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The TimesLondoners cash in for a very big house in the countryThe TimesThe highest proportions of cash purchases last year were in popular holiday destinations such as the southwest of England, where they accounted for 39% of transactions. ... The number of equity release mortgages taken out has soared in recent years.
The TimesLenders defy Bank with cheaper mortgages (as savers' pain goes on)The TimesBanks are cutting the cost of their best mortgage deals — despite the Bank of England having raised rates last month. Barclays, HSBC, Halifax, TSB and Coventry building society are among the big names to have reduced the cost of fixed-rate mortgages.
James Coney: We all face tax rises, so Starbucks' skinny bill is hard to swallowThe TimesWhat's worse is that the current tax system is an utter mess, whether it is savings interest reliefs, child benefit and tax credit restrictions, reductions in personal allowances, or pension contributions. It is nigh on impossible to plot your way ...
This is MoneyFrom choosing low-cost destinations to getting the right insurance: How to give your child the cheapest gap yearThis is MoneyCards can result in costly overseas fees. Creation Financial Services, Halifax and Santander charge no fee on some credit cards when used overseas. Starling Bank's mobile-only bank account debit card and Nationwide's FlexPlus debit card allow free cash ...
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Budget Reflections

This Budget felt very different.

Usually we spend the speech neither listening to what the government is saying
nor to the doom laden responses of the loyal opposition, but next day we rush to the
papers to look at the tables of comparison that tell us how much
better or worse off we might be if we are pensioners, borrowers, savers, parents, 

smoke, drink or drive a car.  All the technical stuff about government borrowing and national indebtedness, pass
us by, as most of us  live in the present rather than the longer term .

I asked a friend how he felt after Wednesday's Budget. His answer:  ' Oh a bit
better off, because I can save more in ISAs' .  He also liked the extension
of the stamp duty exemption on properties at the lower end of the market as youngsters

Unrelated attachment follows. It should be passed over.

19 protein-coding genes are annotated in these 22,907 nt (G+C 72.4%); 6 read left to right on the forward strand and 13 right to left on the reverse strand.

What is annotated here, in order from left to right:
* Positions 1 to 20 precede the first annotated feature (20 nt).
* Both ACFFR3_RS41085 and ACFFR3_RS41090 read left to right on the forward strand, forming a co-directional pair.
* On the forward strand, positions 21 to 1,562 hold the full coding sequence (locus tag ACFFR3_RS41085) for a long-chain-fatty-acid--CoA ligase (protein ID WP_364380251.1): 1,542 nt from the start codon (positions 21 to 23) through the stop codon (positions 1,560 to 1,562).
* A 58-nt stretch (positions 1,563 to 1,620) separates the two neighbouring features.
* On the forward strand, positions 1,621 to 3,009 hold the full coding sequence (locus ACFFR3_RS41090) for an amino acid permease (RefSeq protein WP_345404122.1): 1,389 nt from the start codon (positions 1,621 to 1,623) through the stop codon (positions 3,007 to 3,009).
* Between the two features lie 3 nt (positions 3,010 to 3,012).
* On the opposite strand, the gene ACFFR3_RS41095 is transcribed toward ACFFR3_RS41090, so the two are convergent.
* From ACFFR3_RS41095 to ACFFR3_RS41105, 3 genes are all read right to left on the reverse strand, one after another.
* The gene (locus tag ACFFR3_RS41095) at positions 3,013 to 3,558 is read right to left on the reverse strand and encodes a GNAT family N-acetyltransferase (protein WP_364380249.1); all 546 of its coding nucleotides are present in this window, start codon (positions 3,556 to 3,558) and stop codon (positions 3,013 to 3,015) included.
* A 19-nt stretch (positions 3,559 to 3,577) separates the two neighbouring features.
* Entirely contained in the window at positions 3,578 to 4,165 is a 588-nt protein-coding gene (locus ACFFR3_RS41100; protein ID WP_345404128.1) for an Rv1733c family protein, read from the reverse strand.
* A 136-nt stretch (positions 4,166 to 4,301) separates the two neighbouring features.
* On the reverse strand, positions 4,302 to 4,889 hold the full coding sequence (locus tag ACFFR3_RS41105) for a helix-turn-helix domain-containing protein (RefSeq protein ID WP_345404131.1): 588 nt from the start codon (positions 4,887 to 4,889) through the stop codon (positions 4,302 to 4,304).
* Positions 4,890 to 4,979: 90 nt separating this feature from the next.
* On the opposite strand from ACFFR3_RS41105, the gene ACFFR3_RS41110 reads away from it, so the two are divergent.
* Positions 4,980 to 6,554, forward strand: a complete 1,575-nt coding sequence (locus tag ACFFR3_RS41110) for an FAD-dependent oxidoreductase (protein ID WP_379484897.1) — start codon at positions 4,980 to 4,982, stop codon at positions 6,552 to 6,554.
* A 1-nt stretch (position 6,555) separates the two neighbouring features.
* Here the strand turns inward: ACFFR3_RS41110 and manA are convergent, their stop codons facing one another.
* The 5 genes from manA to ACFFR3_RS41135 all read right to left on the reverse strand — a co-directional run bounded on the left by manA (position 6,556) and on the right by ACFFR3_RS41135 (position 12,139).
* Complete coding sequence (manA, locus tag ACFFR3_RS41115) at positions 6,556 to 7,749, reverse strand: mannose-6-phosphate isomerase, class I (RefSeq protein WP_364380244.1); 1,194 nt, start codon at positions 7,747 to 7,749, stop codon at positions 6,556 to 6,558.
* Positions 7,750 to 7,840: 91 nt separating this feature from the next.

in  his family are trying to get on the housing ladder.  So he was
responding as you would expect, but then he said 'But I'm really concerned
about all this government borrowing because the payback, when it comes,

will affect everyone in my family, and their friends, as well as me, for
years and years to come.'

I wonder how many of us feel the same.  This Budget is like an iceberg
with a red flag on top. The red flag, taxing the rich at 50%, was a
distraction; the immediate changes to savings and house purchase and the
like, are the 10% of the iceberg above the water clear for all to see. But when you look at
the great mass, the 90% that's below the water line things really do
look very worrying  and the water looks very murky.

Buried deep, down there in all the detail, along with the
devil, comes something I spotted which will affect a lot of people in my part of the
country in East Anglia: the decision to scrap tax breaks and
concessions, that were introduced to encourage investment in self catering
holiday cottages and boost the tourism industry, after April 2011. Many
people will sell up and tourism, a cornerstone of many local economies and the UK economy,
will suffer at a time when it was thought that the the home grown holiday
trade would benefit as people stayed in the UK. Just one tiny detail from the depts.

So what else is lurking there as yet unnoticed by the majority of people, I wonder.

My friend's last comment was also pointed : ' Who on earth would be mad
enough to get themselves elected, when they have to sort all this lot out?
Who indeed!!'


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